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The boring machines from the channel tunnels are under Las Vegas. I saw them left there in Ocean's13.

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Some new signs along the A421 near Finmere showing access to HS2 works at Widmore Farm, and prohibiting works traffic into Mixbury.

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Pity we couldnt make the tunnel machines in the UK ?

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Posted (edited)
On 24/05/2020 at 17:23, jjb1970 said:

I think the idea of living in tower blocks was tarnished in this country by experiences of the tower blocks built in the 60's and 70's which were awful. 

You are absolutely right. 

The sociology lecturer on my Liverpool Civiic Design Masters course back in 1962-63 was Elizabeth Gittus, whose classic book: "Flats, families and the under-fives" published in 1976, was a summation of incontrovertibly appalling statistical evidence.

This effectively killed off high rise at the same time as the gas explosion at Ronan Point in East London, triggered a horrific progressive collapse at breakfast time .

 

Most successful high rise since then has been for households without children, for foreign investors (as in the central districts  of London) or young professionals (as in Manchester and other Northern cities led by Urban Splash).

My hunch is that given the New Normal, urban densities (bed spaces per hectare) will be generally lower.

 

 

Edited by runs as required
predictive texting
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1 hour ago, lmsforever said:

Pity we couldnt make the tunnel machines in the UK ?

 

Do we even have a tunnel boring machine company in the UK?? Herrenknecht machines are used around the world, including Crossrail.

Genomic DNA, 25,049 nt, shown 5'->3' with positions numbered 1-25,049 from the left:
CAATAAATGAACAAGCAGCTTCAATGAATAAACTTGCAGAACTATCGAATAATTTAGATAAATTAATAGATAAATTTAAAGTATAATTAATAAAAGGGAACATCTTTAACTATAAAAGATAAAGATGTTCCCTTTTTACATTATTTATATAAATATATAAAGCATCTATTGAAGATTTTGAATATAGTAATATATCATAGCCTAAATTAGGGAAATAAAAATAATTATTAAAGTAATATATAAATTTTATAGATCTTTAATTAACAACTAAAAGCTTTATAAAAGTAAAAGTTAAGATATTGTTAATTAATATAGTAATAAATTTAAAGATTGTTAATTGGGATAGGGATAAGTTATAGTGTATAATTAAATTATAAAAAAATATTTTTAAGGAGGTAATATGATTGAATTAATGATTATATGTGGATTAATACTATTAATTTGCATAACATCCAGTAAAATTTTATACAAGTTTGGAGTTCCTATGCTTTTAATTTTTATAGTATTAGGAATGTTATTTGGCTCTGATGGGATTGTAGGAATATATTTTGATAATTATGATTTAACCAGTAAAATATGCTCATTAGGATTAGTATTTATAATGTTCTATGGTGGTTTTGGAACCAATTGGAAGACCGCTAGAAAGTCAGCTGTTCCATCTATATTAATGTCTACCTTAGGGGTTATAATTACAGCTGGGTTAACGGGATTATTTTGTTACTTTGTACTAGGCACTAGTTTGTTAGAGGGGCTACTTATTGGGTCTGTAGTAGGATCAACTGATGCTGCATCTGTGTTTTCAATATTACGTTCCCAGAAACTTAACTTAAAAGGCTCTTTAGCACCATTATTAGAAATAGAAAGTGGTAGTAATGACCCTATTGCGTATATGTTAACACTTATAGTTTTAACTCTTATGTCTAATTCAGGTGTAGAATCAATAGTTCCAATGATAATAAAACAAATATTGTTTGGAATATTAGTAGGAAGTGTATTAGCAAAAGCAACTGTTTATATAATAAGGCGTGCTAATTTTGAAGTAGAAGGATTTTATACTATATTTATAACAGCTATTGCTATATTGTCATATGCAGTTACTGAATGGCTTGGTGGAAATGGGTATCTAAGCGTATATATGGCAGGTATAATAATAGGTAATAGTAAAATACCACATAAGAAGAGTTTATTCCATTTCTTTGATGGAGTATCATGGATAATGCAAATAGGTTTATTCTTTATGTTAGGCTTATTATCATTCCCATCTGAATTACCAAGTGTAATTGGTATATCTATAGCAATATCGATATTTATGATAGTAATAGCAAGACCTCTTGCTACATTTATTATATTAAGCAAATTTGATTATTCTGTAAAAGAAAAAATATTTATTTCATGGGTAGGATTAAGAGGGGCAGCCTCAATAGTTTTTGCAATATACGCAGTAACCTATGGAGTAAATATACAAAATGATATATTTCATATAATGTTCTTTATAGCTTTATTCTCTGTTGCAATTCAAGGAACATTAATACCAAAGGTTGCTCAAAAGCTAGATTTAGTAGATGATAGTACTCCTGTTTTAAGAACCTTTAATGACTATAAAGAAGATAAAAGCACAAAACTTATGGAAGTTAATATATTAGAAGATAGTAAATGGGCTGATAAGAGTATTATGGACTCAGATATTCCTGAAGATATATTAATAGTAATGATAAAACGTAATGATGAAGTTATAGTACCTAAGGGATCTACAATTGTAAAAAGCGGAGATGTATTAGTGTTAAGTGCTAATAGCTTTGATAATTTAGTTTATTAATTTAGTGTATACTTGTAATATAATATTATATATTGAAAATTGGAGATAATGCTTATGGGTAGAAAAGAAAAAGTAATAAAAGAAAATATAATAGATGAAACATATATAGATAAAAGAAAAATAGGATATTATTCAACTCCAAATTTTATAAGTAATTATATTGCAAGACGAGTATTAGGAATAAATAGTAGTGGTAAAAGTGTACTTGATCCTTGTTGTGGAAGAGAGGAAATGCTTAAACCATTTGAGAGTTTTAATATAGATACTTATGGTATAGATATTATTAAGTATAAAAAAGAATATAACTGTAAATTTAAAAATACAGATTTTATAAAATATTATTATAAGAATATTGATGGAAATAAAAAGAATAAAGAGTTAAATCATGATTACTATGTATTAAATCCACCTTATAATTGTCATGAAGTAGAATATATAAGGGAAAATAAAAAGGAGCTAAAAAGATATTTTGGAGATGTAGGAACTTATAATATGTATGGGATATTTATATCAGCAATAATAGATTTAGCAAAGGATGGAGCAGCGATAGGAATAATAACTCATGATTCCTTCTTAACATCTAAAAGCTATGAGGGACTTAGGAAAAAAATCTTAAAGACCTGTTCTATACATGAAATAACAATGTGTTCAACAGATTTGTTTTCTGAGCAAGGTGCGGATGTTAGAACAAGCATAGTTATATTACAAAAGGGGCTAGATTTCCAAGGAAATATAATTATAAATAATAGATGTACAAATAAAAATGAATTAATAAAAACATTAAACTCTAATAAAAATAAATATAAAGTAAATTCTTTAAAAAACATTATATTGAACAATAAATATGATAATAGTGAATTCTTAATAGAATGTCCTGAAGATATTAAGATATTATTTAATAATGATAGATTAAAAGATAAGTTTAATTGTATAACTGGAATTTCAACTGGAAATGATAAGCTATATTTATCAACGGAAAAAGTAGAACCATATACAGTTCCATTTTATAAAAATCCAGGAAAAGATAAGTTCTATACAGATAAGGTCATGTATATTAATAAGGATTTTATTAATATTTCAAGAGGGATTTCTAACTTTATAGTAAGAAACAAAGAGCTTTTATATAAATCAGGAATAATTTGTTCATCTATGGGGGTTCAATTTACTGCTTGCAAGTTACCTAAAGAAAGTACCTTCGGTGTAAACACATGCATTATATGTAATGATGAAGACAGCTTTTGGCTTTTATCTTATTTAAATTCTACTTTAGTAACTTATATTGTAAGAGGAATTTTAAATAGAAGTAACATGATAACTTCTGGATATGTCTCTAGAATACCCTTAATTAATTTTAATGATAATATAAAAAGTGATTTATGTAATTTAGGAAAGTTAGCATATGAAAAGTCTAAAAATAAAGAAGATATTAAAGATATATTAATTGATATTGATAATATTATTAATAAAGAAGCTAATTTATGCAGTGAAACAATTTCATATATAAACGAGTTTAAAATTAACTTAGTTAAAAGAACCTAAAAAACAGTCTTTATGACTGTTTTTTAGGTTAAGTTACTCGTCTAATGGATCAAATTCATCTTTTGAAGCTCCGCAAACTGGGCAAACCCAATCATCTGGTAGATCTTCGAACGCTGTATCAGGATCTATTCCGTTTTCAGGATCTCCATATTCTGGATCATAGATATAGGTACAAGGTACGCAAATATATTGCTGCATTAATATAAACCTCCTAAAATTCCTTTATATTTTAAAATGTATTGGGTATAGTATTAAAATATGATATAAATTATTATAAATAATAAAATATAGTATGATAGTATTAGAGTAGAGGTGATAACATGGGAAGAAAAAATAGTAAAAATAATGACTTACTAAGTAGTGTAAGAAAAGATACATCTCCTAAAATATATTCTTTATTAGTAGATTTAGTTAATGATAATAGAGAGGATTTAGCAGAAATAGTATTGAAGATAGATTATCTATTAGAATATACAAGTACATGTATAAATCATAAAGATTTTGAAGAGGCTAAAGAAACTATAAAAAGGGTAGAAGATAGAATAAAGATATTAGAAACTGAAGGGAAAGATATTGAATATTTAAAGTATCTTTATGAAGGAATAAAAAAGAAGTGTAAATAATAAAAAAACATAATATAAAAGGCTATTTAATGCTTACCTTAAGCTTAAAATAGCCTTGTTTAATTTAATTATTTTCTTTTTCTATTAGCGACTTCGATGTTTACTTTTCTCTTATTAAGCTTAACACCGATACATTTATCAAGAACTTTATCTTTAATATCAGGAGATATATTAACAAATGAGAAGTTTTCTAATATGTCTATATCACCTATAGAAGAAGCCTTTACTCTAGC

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7 hours ago, bimble said:

 

Do we even have a tunnel boring machine company in the UK?? Herrenknecht machines are used around the world, including Crossrail.

Funnily enough we do. The TBM for the new Farnworth tunnel between Manchester and Preston for the electrification, was built in Oldham. 

 

Markham's IIRC at Chesterfield  built at least one of the ones for the Channel tunnel as it could be seen from the station platforms. Sadly I don't think that they are still in business.

 

Jamie

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46 minutes ago, jamie92208 said:

Funnily enough we do. The TBM for the new Farnworth tunnel between Manchester and Preston for the electrification, was built in Oldham. 

I think that was more something jury-rigged onto the end of an excavator, so maybe a machine for boring tunnels but not a TBM as we know it.  It only had 300 metres to do and wasn't conspicuously successful.  

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9 hours ago, runs as required said:

..........My hunch is that given the New Normal, urban densities (bed spaces per hectare) will be generally lower.


I’m not sure how we achieve that with the pressures brought on by population growth, without massive development of outer suburban hinterlands and rural areas.

As with the arguments around HS2,  population growth Is the often forgotten, but key element  in many of these issues.

 

The UK population is increasing at a rate equivalent of adding the population of.....

Leicester, every year, or

Bristol every 2 years, or

Leeds, every 2.5 years.